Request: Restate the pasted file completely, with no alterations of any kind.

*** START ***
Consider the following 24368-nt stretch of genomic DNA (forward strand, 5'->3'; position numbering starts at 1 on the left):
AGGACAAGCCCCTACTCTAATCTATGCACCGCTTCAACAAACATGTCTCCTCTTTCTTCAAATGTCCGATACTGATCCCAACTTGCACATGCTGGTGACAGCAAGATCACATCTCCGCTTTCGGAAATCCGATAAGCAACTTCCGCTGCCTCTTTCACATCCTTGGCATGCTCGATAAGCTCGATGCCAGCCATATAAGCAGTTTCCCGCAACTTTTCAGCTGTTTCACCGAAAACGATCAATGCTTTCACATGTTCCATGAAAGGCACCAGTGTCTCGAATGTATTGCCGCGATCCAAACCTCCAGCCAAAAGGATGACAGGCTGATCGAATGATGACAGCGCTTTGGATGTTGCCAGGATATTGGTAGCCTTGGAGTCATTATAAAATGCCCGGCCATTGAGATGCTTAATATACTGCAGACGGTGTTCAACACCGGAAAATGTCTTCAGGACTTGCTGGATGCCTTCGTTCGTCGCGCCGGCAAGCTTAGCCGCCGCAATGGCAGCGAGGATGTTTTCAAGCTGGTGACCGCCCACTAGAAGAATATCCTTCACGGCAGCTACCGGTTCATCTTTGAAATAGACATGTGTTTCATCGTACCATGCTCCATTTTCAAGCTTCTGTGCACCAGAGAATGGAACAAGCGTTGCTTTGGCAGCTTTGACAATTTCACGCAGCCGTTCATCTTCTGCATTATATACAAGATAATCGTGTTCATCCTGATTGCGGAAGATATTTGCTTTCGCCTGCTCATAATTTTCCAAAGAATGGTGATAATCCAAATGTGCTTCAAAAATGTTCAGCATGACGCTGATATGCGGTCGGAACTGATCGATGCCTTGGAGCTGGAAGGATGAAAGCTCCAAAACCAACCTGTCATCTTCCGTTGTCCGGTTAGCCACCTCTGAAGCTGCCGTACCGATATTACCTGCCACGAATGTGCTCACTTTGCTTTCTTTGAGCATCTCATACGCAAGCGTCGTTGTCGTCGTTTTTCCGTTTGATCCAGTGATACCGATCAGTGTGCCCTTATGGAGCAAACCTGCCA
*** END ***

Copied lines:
Consider the following 24368-nt stretch of genomic DNA (forward strand, 5'->3'; position numbering starts at 1 on the left):
AGGACAAGCCCCTACTCTAATCTATGCACCGCTTCAACAAACATGTCTCCTCTTTCTTCAAATGTCCGATACTGATCCCAACTTGCACATGCTGGTGACAGCAAGATCACATCTCCGCTTTCGGAAATCCGATAAGCAACTTCCGCTGCCTCTTTCACATCCTTGGCATGCTCGATAAGCTCGATGCCAGCCATATAAGCAGTTTCCCGCAACTTTTCAGCTGTTTCACCGAAAACGATCAATGCTTTCACATGTTCCATGAAAGGCACCAGTGTCTCGAATGTATTGCCGCGATCCAAACCTCCAGCCAAAAGGATGACAGGCTGATCGAATGATGACAGCGCTTTGGATGTTGCCAGGATATTGGTAGCCTTGGAGTCATTATAAAATGCCCGGCCATTGAGATGCTTAATATACTGCAGACGGTGTTCAACACCGGAAAATGTCTTCAGGACTTGCTGGATGCCTTCGTTCGTCGCGCCGGCAAGCTTAGCCGCCGCAATGGCAGCGAGGATGTTTTCAAGCTGGTGACCGCCCACTAGAAGAATATCCTTCACGGCAGCTACCGGTTCATCTTTGAAATAGACATGTGTTTCATCGTACCATGCTCCATTTTCAAGCTTCTGTGCACCAGAGAATGGAACAAGCGTTGCTTTGGCAGCTTTGACAATTTCACGCAGCCGTTCATCTTCTGCATTATATACAAGATAATCGTGTTCATCCTGATTGCGGAAGATATTTGCTTTCGCCTGCTCATAATTTTCCAAAGAATGGTGATAATCCAAATGTGCTTCAAAAATGTTCAGCATGACGCTGATATGCGGTCGGAACTGATCGATGCCTTGGAGCTGGAAGGATGAAAGCTCCAAAACCAACCTGTCATCTTCCGTTGTCCGGTTAGCCACCTCTGAAGCTGCCGTACCGATATTACCTGCCACGAATGTGCTCACTTTGCTTTCTTTGAGCATCTCATACGCAAGCGTCGTTGTCGTCGTTTTTCCGTTTGATCCAGTGATACCGATCAGTGTGCCCTTATGGAGCAAACCTGCCA